To commemorate the launch of Sarah Griffith Lund’s new book — Blessed Are the Crazy: Breaking the Silence About Mental Illness, Family, and Church — and to participate in National Mental Illness Awareness Week (Oct. 5-11), the October Synchroblog theme is “Mental Illness Awareness” which invites bloggers to break the silence about mental illness in their life or community.
As a mother of a son who is gay, I am in community with a lot of LGBT people and their friends and families. Getting to know LGBT people and their friends and family members has made me highly aware of the struggles and challenges LGBT people must face. Although there have been great gains made in the acceptance of LGBT people there is still a lot of discrimination, stigma, marginalization and rejection that LGBT people have to face and LGBT youth are especially vulnerable. Many young LGBT people face harassment, violence, stigma, rejection, and discrimination in their families, schools, workplaces, and social settings. Many times those struggles and challenges result in serious mental health issues such as depression, anxiety, suicidal thoughts, substance abuse, phobias, ocd and self-injury disorders.
Research has demonstrated that LGBT youth are significantly more likely than heterosexuals to attempt to commit suicide—up to 40 percent more likely, according to some reports. Most of the mental health issues related to these youth are directly related to the harassment, bullying, rejection and isolation they face in their daily lives from their families, peers and community (including churches).
LGBT people whose parents and/or legal guardians support them have better overall health, mental health, and self-esteem and are much less likely to be depressed, experience anxiety disorders, use illegal drugs, think about or attempt suicide.
In an effort to help other parents of LGBT kids learn how to develop and maintain healthy, loving, authentic relationships with their kids I created a private Facebook group for open minded Christian moms who have LGBT kids.
The group is a safe place for moms of LGBT kids to ask questions, share resources and support one another as they work to develop and maintain healthy relationships with their kids and try to make the world a safer place for their kids to live. The private group currently has more than 225 members and continues to grow.
Studies show LGBT kids who have a loving, supportive family and home, where they can find safety, acceptance and love, are more likely to be healthy in every way.
And I have found, when parents of LGBT kids realize they are not alone they become braver and bolder about working to change their schools, churches, workplaces and communities into safer, kinder, more loving places for LGBT people to live.
In a short time, I have seen many moms in my private Facebook group go from not wanting anyone to know their child is LGBT to starting support groups at their local church, attending Pride events as an ally, serving at their local PFLAG organization, celebrating their child’s engagement/wedding/family, starting a supportive blog or online site, sharing their story publicly, speaking out against conversion therapy and making an effort to connect with and educate other moms of LGBT kids.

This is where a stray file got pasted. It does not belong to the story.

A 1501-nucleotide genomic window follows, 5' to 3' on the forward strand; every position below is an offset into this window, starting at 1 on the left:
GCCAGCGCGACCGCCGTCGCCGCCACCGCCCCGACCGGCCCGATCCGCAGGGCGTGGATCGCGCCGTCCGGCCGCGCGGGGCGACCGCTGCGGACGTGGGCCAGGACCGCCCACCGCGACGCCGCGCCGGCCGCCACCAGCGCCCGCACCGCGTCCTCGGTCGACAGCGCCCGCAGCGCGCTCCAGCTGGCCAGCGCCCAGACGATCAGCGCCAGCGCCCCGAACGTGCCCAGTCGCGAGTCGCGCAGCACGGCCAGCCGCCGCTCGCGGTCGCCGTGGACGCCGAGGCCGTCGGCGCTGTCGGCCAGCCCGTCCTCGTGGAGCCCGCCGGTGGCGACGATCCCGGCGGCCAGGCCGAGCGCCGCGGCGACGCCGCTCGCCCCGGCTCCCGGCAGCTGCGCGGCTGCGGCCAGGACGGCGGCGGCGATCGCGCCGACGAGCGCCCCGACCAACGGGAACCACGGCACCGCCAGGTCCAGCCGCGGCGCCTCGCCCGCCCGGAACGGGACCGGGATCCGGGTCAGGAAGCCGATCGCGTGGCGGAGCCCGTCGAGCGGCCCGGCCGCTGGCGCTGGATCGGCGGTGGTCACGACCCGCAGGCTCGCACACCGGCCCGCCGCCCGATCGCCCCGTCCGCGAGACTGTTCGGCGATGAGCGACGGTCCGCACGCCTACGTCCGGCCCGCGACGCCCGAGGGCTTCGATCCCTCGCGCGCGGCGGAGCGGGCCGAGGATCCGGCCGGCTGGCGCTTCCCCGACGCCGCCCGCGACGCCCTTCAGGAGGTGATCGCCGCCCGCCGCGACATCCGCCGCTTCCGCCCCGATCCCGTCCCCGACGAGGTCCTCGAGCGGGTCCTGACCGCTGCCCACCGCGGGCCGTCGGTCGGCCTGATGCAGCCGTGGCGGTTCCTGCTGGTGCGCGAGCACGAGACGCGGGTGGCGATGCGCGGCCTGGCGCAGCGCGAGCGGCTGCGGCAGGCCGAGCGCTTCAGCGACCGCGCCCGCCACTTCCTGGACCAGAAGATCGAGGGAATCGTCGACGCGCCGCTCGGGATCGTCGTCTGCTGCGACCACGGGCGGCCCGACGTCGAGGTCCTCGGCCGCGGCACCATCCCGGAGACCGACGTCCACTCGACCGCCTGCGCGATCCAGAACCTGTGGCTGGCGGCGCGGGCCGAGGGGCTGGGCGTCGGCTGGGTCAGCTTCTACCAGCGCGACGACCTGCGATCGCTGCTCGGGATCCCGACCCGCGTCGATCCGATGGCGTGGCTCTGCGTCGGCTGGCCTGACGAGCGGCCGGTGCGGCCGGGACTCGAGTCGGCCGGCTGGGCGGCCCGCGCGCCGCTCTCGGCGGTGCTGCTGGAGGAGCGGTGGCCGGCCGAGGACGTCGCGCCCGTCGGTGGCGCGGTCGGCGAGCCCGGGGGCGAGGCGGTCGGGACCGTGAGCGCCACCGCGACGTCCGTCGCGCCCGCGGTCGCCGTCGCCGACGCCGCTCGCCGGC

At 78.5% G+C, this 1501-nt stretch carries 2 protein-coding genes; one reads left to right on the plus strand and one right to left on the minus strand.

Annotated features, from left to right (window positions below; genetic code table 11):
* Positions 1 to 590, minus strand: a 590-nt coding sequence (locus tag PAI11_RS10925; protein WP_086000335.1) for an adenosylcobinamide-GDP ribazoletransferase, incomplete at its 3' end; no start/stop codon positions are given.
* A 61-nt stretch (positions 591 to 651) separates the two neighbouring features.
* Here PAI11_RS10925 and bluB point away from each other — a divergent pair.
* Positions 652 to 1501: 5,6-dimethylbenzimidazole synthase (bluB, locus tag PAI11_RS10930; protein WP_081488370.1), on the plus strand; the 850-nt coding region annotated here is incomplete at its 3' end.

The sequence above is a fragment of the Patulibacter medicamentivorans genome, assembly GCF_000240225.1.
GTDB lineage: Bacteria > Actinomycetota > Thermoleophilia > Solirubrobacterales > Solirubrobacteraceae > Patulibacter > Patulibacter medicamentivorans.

I believe we see healing and growth take place at a quicker rate because in community we have the benefit of finding:
- Collective wisdom from all different stages of the journey.
- Borrowed motivation to help us keep trying even when things get tough.
- People who believe in us and cheer for us.
- Inspiration to change the status quo.
- New ideas and perspectives we wouldn’t think of on our own.
- Understanding and compassion from people who know our story.
- A safe place to be a mess because we all are sometimes.
- Courage to take some risks because we know we have people in our corner.
Being in a safe, hopeful, supportive community can give us the courage and inspiration we need to break the silence.
If anyone is interested in joining the private Facebook group, Serendipitydodah for Moms, please email Liz Dyer at firstname.lastname@example.org for more information.
Here is a list of the other synchroblog posts:
- Sarah Griffith Lund – Stronger Together
- Liz Dyer – Finding the Courage to Break the Silence
- Stacy Sergent – No Longer Protecting Secrets
- Patricia Watson – Grace Amid Crazy
- Glenn Hager – When Mental Illness Strikes Home
- Crystal Rice – Looking Well on the Outside
- Cara Strickland – Making Peace With My Mental Illness
- Jeremy Myers – A True Foot Washing Service
- David Hosey – The church, the psych ward, and me
- Ona Marie – Mental Illness, Family, and Church
- Carol Kuniholm – A Prayer for the Broken
- Susan Herman – 3 Self Care Rituals for Managing Tough Transitions
- Eric Atcheson – Blessed Are The Crazy
- Joan Peacock – “Alice in Wonderland”, a Bipolar BookGroup Discussion Guide
- Justin Steckbauer – Mental Illness, Awareness, and Jesus
- Kathy Escobar – Mental Illness: 3 Sets of 3 Things
- Leah Sophia – Mental Illness/Health Awareness
- Josh Morgan – Peace Between Spirituality and Mental Health
- Tara Ulrich – Breaking the Silence
- Sarah Renfro – Blessed Are The Crazy
- Steve Hayes – Mental illness and the Christian faith
- Mindi Welton-Mitchell – Breaking the Silence: Disability, Mental Illness and the Church
- Michelle Torigian – A Life of Baby Steps
- Bec Cranford-Smith – Mental Health and the Pastor
- Loveday Anyim – My Mental Health is your Business